Free Holiday Fun

The Trail of Lights goes live today, with free nights until Dec. 15th.  The free nights are likely to be crowded, but given how much you might spend on a shuttle/admission/funnel cake/ferris wheel combo, braving the crowds is the frugal option!

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Other free holiday fun links:

They’ve got a light show on the hour from 6-11pm.

The Wimberley Trail of lights is at the Emily Ann Theater and is free.

The Minor Mishap Marching Band will have absolutely no holiday music to share as they celebrate the holiday season as only they can!

Minor Mishap is also holding a lantern parade on Dec 21st. Location is TBA so follow the event on Facebook to join in the fun.

The Central Presbyterian Church has a long-running free concert series every Thursday at noon. This month is all holiday themed, with this week’s performers The Austin Handbell Ensemble. It’s a short, lovely concert, perfect for families, and you can order up lunch for just a $5 donation ($3 kids).

A light show, carriage rides, and carolers are all scheduled nightly at the Domain.


Have you got a free holiday link to share! Let Cheepie know!


Congee: Stretching the Cheap into Super-Cheap!

Rice is cheap. Cheap is what we’re about here. It’s also going to cool off in a few (several?) weeks, which is when I start cooking in earnest. Breads, soups, curries, casseroles; I’m an equal opportunity carbohydrate-pusher.

Congee is something I came across several years ago, during a stretch of what we’ll call a dual-sabbatical time, and it’s a perfect lunch. It’s cheap as all get-out, and uses up leftovers that might otherwise go unappreciated.  I’d forgotten about it until I saw this post by a fellow Austin food blogger:


photo from Smoked Salt & Pepper

Look how beautiful this dish is! And how nicely she photographs her lovely meal! I need a class or something.  Or maybe new counters? It’s probably the counters throwing me off.

Congee is a rice porridge. “Porridge? Isn’t that for children in Dickens’ novels and nursery rhymes?”–I can hear your skepticism even through the internet, Cheepsters.  It is those things, but it’s also an excellent idea for you.  It’s as simple as it gets, it’s cheap, and you’ll never have to run out to the store to get something to make it, because it’s all in your house already.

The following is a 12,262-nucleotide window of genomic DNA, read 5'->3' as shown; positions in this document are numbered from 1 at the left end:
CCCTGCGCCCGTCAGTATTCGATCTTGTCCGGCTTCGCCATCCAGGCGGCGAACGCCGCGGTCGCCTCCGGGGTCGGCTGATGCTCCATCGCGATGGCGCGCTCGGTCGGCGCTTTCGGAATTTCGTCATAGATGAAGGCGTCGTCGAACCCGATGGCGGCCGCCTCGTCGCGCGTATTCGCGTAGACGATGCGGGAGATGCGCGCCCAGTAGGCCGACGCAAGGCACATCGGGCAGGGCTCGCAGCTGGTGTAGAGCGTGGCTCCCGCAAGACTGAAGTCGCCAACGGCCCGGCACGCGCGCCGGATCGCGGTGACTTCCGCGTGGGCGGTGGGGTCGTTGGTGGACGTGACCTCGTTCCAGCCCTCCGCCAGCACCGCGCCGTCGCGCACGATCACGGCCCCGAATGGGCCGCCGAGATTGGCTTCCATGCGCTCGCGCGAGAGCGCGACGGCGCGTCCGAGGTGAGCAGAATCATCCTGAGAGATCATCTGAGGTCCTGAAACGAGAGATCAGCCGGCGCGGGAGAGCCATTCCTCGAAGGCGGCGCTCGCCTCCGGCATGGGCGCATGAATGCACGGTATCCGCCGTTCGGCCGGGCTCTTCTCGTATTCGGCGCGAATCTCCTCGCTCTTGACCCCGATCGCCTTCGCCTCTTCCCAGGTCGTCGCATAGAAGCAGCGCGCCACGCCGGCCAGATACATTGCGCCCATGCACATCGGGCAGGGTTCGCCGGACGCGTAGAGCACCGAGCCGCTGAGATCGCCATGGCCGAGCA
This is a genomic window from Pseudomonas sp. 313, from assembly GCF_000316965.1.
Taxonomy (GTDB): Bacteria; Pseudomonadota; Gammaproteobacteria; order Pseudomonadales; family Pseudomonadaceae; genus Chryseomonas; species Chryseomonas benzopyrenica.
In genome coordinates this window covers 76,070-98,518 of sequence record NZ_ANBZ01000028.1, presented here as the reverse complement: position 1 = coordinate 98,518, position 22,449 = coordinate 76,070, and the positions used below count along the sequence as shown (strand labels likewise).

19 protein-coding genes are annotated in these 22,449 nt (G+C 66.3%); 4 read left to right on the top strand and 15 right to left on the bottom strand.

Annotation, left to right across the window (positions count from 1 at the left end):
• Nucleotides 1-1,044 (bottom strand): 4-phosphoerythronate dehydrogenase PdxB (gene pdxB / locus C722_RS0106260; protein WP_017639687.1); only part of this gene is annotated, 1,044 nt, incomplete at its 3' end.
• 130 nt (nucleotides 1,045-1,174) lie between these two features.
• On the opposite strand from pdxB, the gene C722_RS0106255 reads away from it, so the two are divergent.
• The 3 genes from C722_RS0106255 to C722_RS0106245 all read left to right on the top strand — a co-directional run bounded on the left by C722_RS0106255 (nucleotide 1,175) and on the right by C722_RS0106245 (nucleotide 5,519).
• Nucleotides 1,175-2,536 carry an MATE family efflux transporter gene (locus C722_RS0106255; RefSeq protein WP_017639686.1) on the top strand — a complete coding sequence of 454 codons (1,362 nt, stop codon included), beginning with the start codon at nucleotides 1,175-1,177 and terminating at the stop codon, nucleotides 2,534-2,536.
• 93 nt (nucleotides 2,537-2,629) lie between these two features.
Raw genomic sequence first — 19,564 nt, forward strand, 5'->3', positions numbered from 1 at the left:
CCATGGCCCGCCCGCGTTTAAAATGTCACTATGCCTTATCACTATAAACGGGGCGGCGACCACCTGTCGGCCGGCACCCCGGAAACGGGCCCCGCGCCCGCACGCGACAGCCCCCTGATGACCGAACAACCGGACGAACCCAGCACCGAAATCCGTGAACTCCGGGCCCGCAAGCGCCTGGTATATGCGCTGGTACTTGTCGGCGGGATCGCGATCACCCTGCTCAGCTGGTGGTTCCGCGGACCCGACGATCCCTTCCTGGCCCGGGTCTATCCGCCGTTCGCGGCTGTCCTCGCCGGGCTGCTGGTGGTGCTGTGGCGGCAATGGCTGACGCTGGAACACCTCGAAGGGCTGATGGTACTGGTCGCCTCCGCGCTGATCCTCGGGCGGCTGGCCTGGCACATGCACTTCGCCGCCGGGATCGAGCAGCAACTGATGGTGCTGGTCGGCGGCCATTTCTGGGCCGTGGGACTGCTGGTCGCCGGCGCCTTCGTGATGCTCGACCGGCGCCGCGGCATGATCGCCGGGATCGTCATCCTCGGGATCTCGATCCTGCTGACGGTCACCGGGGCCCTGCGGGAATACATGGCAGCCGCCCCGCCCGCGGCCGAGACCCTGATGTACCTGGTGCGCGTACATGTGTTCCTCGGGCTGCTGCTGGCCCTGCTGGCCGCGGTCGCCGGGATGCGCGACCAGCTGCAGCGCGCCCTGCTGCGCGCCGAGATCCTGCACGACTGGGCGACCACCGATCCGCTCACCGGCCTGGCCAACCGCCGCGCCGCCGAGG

Basically you cook rice with way more water than usual until the grains blur into each other. Yes, blur is the technical term we’ll be using here. You can use stock if you have some. You can start with cooked rice, and it’ll take a while.  If you don’t have any cooked rice, start with uncooked rice, and it’ll take longer. Happily, it doesn’t need attention at this point as a polenta might–bring it to a boil, set it to low and let it simmer.  I stir mine now and then and add more liquid if it needs some.  When it’s pasty it’s done.

That’s it. You made congee. Good for you!

It’s a bit dull at this point, though, so now is where you open the fridge and find the leftover roast pork, some soy sauce, and a few cilantro leaves. Then it looks like this:


If you’re like my friend up there, you top it with marinated soft-boiled eggs (yum!) and fried tofu.  Today, mine will get leftover chicken and vegetables.  Tiny, who thinks everything should have ‘shaky cheese’ , puts parmesan on hers.

Congee is agreeable to whatever you want and have in the fridge. Pickled onions and pulled pork? Sure. Leftover stir-fy? Why not. The weird end of pot roast that nobody wants?  Dice that up with a few garlic chives and call it lunch.

Math is Hard

I know math isn’t everyone’s thing. But if you’re a store, and you’ve got a box on the price tag for ‘unit price’, you should know what it means. At least make an effort at some type of calculation. Just putting the price of the item over there again makes it seem like you aren’t even trying. 

I know I’ve ranted on this topic before, but it’s a pervasive, persistent problem. I find examples of this every time I’m in a grocery store. 

Part of stretching a grocery budget is comparison shopping, and without unit prices (or with deceptive unit prices, or changes in ‘unit’ choices) that becomes more difficult. I have no problem pulling a calculator out to figure out what I need to know, but not everyone has my brand of commitment to knowing the answer to this particular problem. 

Maybe I should start writing the correct unit prices on tags? Guerrilla Grocery Correction–coming to a store near you!